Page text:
Medical school is not an easy feat to conquer and it is twice as challenging for somebody to want to pursue a specialisation such as neurosurgery which was considered absurd in the early 2000s.
However, for Dr Hadi Abdallah, it was a dream worth chasing. For 15 years, Dr Abdallah, trained in medical school and then in neurosurgery to become one of West Africa’s renowned neurosurgeons.
Though his journey which started from the Nungua Zongo community started without hope.
Speaking on Joy FM’s Super Morning Show, Dr Abdallah shared his story.
“I’m one of the few guys to actually have achieved their childhood dream and also achieve my fantasy. People always say I’m always talking about my wife, but it’s rare to be able to get those two in place.
“I come from the Nungua Zongo, and at the time, we didn’t have a university graduate. We only had one person who was in the university. For some reason, I had even never seen a neurosurgeon before but I just dreamt that I want to be a brain surgeon.
“The only other one I heard of at the time was, Dr Mustapha, may his soul rest in peace. Who I was told was probably the first brain surgeon in the whole of sub-Saharan Africa and then, becoming a neurosurgeon was seen as a myth.
“People described him as mystical Moustapha. So for them, it was unusual and people used to laugh at me. Nobody in my community had completed university before. No girl in my family had gone to secondary school apart from my senior sister,” he said.
Coming from a family with 12 children, he said that all the girls who came before his senior sister had never even sat in a classroom before. To his community, it was laughable that he had a dream to become a neurosurgeon but he decided to stay on his mission to achieve his goal, no matter how difficult it got.
However, there was no telling how difficult it would get.
“I never benefited from any of the state scholarships. I paid my own fees, I had to work to pay my fees, in the university and in the medical school.
“After completing Nungua Secondary School, I decided to go back and teach and I made about ¢2000 (old currency) which is now GH¢20p and I used it to build a table tennis board, using plywood and hired it out to make money. I managed. Along the line, some few people, including my teachers, helped to pay my fees.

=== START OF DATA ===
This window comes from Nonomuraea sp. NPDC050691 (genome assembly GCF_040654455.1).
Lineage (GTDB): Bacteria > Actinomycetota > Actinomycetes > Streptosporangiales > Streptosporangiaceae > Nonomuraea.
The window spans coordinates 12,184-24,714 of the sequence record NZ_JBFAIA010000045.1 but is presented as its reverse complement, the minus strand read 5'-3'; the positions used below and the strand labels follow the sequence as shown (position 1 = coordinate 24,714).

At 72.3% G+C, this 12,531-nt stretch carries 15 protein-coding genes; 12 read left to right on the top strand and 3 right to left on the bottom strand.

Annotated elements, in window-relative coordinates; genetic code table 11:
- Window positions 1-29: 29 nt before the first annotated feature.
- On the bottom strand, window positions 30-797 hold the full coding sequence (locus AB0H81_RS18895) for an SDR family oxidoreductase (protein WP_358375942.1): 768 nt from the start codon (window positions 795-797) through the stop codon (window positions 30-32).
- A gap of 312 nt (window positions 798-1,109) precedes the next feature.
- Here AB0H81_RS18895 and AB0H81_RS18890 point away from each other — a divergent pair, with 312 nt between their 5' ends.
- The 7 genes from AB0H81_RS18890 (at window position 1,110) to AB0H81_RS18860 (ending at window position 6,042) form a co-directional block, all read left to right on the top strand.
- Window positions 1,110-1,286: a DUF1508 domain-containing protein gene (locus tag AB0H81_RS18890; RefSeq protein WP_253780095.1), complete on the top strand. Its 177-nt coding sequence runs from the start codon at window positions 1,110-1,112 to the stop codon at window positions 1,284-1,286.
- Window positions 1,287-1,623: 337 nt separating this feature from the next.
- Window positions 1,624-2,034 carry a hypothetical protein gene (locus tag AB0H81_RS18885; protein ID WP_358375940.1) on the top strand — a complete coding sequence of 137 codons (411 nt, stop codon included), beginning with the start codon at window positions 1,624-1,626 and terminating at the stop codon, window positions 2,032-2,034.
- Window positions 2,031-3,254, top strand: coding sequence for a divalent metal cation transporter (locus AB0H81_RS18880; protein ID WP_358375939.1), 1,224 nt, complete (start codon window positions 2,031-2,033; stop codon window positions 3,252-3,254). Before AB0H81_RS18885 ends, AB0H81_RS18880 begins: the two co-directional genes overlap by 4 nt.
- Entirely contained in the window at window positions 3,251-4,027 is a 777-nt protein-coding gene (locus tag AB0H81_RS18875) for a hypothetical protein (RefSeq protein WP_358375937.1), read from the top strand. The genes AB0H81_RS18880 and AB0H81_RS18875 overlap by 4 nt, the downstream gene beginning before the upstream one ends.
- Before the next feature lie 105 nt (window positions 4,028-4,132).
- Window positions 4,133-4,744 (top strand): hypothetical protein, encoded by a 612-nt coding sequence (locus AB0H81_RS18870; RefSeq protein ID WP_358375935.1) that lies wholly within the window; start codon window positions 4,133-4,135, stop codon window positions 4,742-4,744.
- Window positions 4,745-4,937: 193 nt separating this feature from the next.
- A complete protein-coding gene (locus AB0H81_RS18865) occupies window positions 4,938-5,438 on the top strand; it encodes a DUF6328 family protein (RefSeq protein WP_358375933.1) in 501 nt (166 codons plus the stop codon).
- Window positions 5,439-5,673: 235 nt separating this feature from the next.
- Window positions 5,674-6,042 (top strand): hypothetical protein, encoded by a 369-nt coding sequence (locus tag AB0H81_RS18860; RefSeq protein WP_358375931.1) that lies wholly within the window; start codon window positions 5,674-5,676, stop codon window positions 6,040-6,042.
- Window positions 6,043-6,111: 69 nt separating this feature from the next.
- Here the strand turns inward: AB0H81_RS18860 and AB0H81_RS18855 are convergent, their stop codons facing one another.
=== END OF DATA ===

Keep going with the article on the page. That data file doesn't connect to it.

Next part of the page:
He is the 10th of 12 children.
“I lost my dad when I was about four years old we went through very difficult moments since then. There was a very bad storm in Accra which removed our roof, my mother was alone. I needed to do something to help her.
“I had been working in Teshie Nungua estates weeding people’s homes, even when he was alive. So I wouldn’t say probably that he would’ve played so much of a role, in terms of finances.
“Weeding people’s homes in Nungua Zongo before the age of four was something very common. We would go to the homes, press the bell and ask ‘do you have a place to weed?’ We weeded and took some money. There were times we went to the bush and used to hunt ‘bela’ (bust rats), rabbit and those things.
“I always have to appreciate my mum. She really did a lot to put us through education. She used to sell waakye and this was a lady who was pulled out of school and married off to my dad at the age of 16 and she had five children [with his father]. All my half-siblings were older than her except the last one who was quite little,” he disclosed on the show.
Hustling had since become a necessity to survive, to have a better life. Though, the strife came with its heartbreaks.
“Unfortunately, I don’t have close childhood friends because I lost all of them. The dream for most of us then was to go to Europe through Libya. Of my close friends then, one of them we have not seen for the past 20 years since he embarked on that journey. Two of the guys have come home so we believe the other is dead.
Another very close friend of mine also tried to go to Italy but this time through as a [ship] stowaway at the port. Unfortunately, he was being chased by the security and he just jumped into the water.
He died and I heard the news whilst I was in school. It’s been almost 20 years now but it’s still painful. That was the life I had to live unfortunately to survive.”
“We never had hope,”
For Dr Abdallah, those stories shaped the next years of his life. It was either he decided to live a hopeless life or to turn that frown upside down for something better. He chose the latter, and his story so far had a purpose.
“I felt I just had to remind people and share their stories. After going through medical school, I’ve managed to change the mindset of our people and we have about five doctors from Nungua Zongo and I’d probably say we have more doctors than greater Nungua itself.
“That is what education can do. That is why I like appearing in the media, I like when they see me and their parents tell them that this guy is from here [the Zongo community]. They really get inspired and it makes a change.
“I want to thank Joy FM for my first interview here, it has really made a significant change. We are no longer trying to go on this treacherous journey through the Sahara desert or through Libya.
Journeying to the UK to work to pay school fees
“I had some small money from the Student Loan from gaining admission to Accra Polytechnic. I took that to pay admission at Legon and then I got a visa to travel.
People thought it was dangerous [to go to the UK] but I said, two of my friends tried going through the treacherous journey through the Sahara desert and they couldn’t make it and some made it.
I thought I’m going to sit in an aeroplane. So I borrowed money and I went.
Every vacation, I went. I’m even lucky. Some didn’t have that.